The interesting thing about this book is that it does kind of run parallel, structurally, to the first issue of Van Lente’s previous Valiant book: “Ivar, Timewalker”. In that, this issue does have the titular characters in it, but so minimal with a more focus on their presence, their nature, their mystique. The tidbits we get are meant to entice us. Instead, the beginning focuses on building the world that these characters will inhabit, shown through the lense of a new, “normal” character. In the case of “Timewalker” it was Dr. Neela Sethi and in this case it’s high school student Keisha Sherman. We learn about her and why she’s contacting Generation Zero. Her town of Rook was once a sleepy town in the middle of nowhere, but almost overnight it was transformed into a technological hub, financial stability and a lot of weirdness. But it’s when her boyfriend Stephen, someone who believes he stumbled onto a major secret about Rook’s prosperity, dies in a car accident, she feels desperate enough to get help.

I’ll say this, comparing this to “Timewalker” again, I have to say that while Van Lente does a real good job of setting up Rook itself, there’s still a little bit more to go for Keisha herself. I’m not saying what we get here is bad or that I’m not willing to follow her, but she still has some more fleshing out to do (Neela being immediately unwilling to take the Timewalker’s shit did a lot to endear her). I get it. Young adults, they still are forming identity and it may be a bit more expectant for Keisha to be more enchanted by these mysterious new kids to the town. We do get some tidbits on her father, Rook’s Sheriff, and her little brother Kwame, who is on the autistic spectrum and who may know more about some of the weirdness in Rook than Keisha does.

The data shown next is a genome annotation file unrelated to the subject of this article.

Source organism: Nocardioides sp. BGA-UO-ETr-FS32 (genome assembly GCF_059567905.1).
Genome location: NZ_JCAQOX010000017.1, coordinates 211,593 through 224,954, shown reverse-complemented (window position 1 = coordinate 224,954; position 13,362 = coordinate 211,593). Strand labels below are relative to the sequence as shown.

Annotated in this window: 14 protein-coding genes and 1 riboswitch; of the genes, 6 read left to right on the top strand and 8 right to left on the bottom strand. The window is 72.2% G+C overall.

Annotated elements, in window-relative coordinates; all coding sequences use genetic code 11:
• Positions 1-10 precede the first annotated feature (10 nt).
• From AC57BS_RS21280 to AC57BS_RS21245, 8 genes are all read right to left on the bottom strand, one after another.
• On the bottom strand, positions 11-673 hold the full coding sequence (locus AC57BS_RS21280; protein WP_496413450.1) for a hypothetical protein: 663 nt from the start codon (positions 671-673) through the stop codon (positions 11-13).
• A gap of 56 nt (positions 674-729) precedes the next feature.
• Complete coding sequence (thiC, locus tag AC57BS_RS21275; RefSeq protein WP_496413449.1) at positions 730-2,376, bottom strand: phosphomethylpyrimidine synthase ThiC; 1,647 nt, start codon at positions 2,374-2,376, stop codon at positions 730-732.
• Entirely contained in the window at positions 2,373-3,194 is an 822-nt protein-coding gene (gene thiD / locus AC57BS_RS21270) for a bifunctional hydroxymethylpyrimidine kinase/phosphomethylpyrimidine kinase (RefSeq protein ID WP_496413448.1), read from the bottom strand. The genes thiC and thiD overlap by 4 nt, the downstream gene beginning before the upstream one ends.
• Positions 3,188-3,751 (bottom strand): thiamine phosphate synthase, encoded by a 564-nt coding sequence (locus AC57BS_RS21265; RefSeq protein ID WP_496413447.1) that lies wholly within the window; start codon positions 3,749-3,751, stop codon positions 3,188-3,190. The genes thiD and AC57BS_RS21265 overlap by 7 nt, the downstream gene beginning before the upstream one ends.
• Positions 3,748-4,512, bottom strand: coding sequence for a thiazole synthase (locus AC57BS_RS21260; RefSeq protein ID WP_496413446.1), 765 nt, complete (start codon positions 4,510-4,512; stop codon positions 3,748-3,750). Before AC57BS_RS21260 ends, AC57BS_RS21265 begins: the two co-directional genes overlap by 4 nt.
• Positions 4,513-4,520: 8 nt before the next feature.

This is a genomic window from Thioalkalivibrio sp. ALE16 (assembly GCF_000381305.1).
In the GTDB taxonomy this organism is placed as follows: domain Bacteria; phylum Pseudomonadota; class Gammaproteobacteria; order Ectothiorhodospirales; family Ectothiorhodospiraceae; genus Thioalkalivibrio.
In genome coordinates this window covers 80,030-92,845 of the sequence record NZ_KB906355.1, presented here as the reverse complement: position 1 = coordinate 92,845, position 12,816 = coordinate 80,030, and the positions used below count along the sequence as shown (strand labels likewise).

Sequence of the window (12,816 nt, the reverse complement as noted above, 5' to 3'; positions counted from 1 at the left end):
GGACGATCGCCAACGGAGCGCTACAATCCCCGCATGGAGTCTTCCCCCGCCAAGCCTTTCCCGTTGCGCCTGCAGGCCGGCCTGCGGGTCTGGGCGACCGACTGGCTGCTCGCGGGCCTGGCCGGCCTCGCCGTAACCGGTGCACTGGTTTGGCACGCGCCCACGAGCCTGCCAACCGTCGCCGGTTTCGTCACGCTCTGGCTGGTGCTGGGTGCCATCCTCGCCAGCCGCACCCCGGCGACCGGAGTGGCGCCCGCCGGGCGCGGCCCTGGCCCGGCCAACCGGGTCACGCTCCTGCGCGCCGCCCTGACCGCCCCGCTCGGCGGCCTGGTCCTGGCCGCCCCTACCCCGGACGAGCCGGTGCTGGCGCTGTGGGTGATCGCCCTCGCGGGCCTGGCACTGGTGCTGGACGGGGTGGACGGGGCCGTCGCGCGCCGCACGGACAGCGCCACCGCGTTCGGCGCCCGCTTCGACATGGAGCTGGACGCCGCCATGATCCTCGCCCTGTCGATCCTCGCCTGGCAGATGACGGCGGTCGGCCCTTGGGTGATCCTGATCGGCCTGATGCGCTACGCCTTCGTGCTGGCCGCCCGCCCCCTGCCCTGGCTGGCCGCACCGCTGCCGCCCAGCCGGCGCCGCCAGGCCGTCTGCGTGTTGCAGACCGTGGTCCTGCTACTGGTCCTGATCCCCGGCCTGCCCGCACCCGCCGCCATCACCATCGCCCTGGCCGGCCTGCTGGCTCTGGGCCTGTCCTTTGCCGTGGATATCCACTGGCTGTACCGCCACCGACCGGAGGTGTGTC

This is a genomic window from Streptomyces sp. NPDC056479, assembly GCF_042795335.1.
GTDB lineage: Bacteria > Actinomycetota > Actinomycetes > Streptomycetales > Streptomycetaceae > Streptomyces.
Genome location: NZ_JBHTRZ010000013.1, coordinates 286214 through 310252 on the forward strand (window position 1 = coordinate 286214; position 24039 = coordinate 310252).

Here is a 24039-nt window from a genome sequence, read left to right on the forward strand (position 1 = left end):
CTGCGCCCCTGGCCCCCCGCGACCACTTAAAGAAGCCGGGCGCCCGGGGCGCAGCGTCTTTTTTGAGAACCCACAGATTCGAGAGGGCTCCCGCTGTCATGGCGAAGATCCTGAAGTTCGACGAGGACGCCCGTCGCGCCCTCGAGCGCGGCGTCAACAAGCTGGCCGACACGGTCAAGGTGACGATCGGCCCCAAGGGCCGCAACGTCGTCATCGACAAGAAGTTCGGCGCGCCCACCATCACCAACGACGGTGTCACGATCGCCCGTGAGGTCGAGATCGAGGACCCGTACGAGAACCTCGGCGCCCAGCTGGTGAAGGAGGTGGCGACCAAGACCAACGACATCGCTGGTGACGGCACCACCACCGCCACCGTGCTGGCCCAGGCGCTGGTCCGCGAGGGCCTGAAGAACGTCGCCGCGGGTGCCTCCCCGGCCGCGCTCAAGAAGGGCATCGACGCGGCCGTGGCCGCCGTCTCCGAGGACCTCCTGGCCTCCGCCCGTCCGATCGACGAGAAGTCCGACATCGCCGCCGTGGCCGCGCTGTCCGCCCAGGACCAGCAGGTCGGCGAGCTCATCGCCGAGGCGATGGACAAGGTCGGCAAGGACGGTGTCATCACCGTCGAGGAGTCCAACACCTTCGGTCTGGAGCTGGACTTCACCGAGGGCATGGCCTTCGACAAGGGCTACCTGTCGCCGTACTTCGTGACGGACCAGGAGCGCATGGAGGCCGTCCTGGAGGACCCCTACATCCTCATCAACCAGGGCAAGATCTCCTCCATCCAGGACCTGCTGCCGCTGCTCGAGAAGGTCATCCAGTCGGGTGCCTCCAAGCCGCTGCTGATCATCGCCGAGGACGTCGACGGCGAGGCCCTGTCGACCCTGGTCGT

Continued below

Speaking of weird, let’s talk about when Generation Zero shows up (in this case, just Cronus, Telic and Animalia). Since it’s still from Keisha’s perspective, we don’t get a look in their heads, but we do get that underlying sense of weirdness, just from little quirks in dialogue (or in Animalia’s case, being blunt as hell) and little winks for fans that have been following these kids prior. But it’s not until Keisha is attacked by the villains of this arc, creatures known as the Cornermen does the veneer of Rook’s wholesomeness begin to get peeled away. It really does show that this book is kind of the psiot counter-balance to “Faith”. Faith’s a bright, optimistic superhero book. This is a cynical horror book. And all the better for it.